Every few months, there is an article somewhere in the press getting excited about the potential for robots in social care. The latest is in the New Statesman: Automated assistance: how robots are changing social care. Samir Jeraj cites two examples of tech helping people to connect with services and notes the ethical challenges: Clenton Farquharson, who employs his own personal assistants and is Chair of the Think Local Act Personal programme for transforming social care, argues for “a rights-based approach”. “As well as accessibility and usability, manufacturers and providers should also be mindful of making assumptions about users’ needs… particularly for marginalised groups” who are “often not around the table”.
There is a long history of looking for quick fixes for the slow moving tragedy which is our current social care system. The National Audit Office today says that despite “substantial efforts from those across the sector to deliver these essential services in such challenging circumstances,” longstanding problems mean that “levels of unpaid care remain high, too many adults have unmet needs and forecasts predict growing demand for care. The lack of a long-term vision for care and short-term funding has hampered local authorities’ ability to innovate and plan for the long term, and constrained investment in accommodation and much-needed workforce development. In a vast and diverse social care market, the current accountability and oversight arrangements do not work.”
Below the attention-grabbing headline, the New Statesman article makes it clear that, in reality, robots are not currently changing social care. It gives two or three examples, the first of which is actually about tech connecting a sick school pupil to his lessons pre-pandemic, and then one small experiment using artificial intelligence to ‘chat’ to lonely care home residents about their interests, and an interesting academic research programme: the National Robotarium.
I’ve nothing against any of this: we are part of a government-backed consortium which is exploring how to combine machine learning, geospatial data mapping and grassroots community action using the Tribe application, and I feel hugely excited by the potential to combine tech and big data with community initiatives that until recently have been entirely offline and analogue.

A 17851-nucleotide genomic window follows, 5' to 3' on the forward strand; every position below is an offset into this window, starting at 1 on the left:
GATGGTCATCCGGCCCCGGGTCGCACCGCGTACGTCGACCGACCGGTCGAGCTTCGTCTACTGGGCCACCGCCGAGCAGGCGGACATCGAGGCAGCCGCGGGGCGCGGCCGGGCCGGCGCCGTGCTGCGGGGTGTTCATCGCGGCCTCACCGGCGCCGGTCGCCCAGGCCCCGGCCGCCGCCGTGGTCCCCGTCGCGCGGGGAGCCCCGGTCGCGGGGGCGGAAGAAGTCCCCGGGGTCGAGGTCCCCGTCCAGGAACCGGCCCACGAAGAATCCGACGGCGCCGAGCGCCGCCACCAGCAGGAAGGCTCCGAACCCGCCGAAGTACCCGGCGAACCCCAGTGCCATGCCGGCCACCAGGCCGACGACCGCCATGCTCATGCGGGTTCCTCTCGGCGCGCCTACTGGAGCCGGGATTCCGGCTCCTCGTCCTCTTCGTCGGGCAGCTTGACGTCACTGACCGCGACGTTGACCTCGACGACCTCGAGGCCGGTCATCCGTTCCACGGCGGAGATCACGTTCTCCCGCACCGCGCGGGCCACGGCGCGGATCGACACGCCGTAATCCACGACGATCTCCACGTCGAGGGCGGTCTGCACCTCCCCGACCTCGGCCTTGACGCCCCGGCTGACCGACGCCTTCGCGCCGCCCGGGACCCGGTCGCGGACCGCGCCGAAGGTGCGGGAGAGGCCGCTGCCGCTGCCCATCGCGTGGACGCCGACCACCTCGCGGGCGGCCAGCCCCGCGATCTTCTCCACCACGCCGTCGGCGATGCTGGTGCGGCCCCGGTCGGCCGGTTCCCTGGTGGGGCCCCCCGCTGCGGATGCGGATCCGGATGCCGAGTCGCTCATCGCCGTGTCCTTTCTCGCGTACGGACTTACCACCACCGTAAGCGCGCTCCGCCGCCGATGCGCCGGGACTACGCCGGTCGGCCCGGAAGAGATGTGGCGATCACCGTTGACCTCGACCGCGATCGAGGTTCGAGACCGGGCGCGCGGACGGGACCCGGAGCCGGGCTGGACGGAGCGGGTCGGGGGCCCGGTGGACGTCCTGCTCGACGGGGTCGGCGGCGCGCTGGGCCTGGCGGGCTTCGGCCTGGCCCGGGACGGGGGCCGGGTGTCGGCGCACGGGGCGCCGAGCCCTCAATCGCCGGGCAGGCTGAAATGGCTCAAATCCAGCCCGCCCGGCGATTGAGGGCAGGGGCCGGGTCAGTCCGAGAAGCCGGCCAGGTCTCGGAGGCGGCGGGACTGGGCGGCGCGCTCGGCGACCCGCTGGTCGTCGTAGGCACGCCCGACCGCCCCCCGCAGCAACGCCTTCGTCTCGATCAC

It is worth, however, thinking hard about what problems we are trying to fix with technology. Many of the innovations grouped under the ‘robotics’ heading are more to do with AI-assisted social interaction than machines providing practical help. I am sure it is possible to create tech which will interact with isolated people in a life-like enough fashion to alleviate some of their loneliness. But why would we want to? As strengths-based models like Homeshare demonstrate, the best solution to a person’s loneliness, is to find another person who is either lonely themselves, or at least has spare social energy. Our Homeshare and Shared Lives teams and national networks are already exploring how tech can target, speed up and scale up those connections. As the NAO found, austerity hit social care hard, but as we’ve seen during the pandemic, there is now more than ever an abundance of caring and social capacity out there in our communities. The New Statesman reports that £34m is being invested in robotics research. When it arrives, the long-awaited social care Green Paper will need to demonstrate that level of ambition in scaling up the community-based innovations we already have in our sector: let’s get as excited about investing in people as we do about investing in robots.